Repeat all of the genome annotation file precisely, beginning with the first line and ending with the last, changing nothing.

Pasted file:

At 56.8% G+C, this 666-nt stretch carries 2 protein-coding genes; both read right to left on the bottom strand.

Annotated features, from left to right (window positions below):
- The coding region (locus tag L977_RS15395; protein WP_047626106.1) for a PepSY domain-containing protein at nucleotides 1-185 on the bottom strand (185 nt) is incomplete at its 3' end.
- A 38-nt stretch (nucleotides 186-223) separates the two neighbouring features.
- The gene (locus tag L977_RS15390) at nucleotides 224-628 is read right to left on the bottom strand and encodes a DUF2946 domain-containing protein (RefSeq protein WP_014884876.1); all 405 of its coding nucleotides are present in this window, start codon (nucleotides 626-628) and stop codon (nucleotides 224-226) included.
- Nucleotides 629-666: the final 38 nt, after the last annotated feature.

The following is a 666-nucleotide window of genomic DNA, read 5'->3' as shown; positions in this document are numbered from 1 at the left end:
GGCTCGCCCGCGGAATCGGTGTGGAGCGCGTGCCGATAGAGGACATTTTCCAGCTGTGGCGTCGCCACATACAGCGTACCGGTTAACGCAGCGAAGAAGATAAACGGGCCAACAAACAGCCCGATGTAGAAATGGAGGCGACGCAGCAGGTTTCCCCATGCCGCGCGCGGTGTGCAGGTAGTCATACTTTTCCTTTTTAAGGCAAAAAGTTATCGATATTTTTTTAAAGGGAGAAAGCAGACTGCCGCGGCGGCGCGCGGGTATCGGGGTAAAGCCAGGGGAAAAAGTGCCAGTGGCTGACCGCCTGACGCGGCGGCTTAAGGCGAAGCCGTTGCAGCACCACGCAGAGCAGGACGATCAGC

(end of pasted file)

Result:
At 56.8% G+C, this 666-nt stretch carries 2 protein-coding genes; both read right to left on the bottom strand.

Annotated features, from left to right (window positions below):
- The coding region (locus tag L977_RS15395; protein WP_047626106.1) for a PepSY domain-containing protein at nucleotides 1-185 on the bottom strand (185 nt) is incomplete at its 3' end.
- A 38-nt stretch (nucleotides 186-223) separates the two neighbouring features.
- The gene (locus tag L977_RS15390) at nucleotides 224-628 is read right to left on the bottom strand and encodes a DUF2946 domain-containing protein (RefSeq protein WP_014884876.1); all 405 of its coding nucleotides are present in this window, start codon (nucleotides 626-628) and stop codon (nucleotides 224-226) included.
- Nucleotides 629-666: the final 38 nt, after the last annotated feature.

The following is a 666-nucleotide window of genomic DNA, read 5'->3' as shown; positions in this document are numbered from 1 at the left end:
GGCTCGCCCGCGGAATCGGTGTGGAGCGCGTGCCGATAGAGGACATTTTCCAGCTGTGGCGTCGCCACATACAGCGTACCGGTTAACGCAGCGAAGAAGATAAACGGGCCAACAAACAGCCCGATGTAGAAATGGAGGCGACGCAGCAGGTTTCCCCATGCCGCGCGCGGTGTGCAGGTAGTCATACTTTTCCTTTTTAAGGCAAAAAGTTATCGATATTTTTTTAAAGGGAGAAAGCAGACTGCCGCGGCGGCGCGCGGGTATCGGGGTAAAGCCAGGGGAAAAAGTGCCAGTGGCTGACCGCCTGACGCGGCGGCTTAAGGCGAAGCCGTTGCAGCACCACGCAGAGCAGGACGATCAGC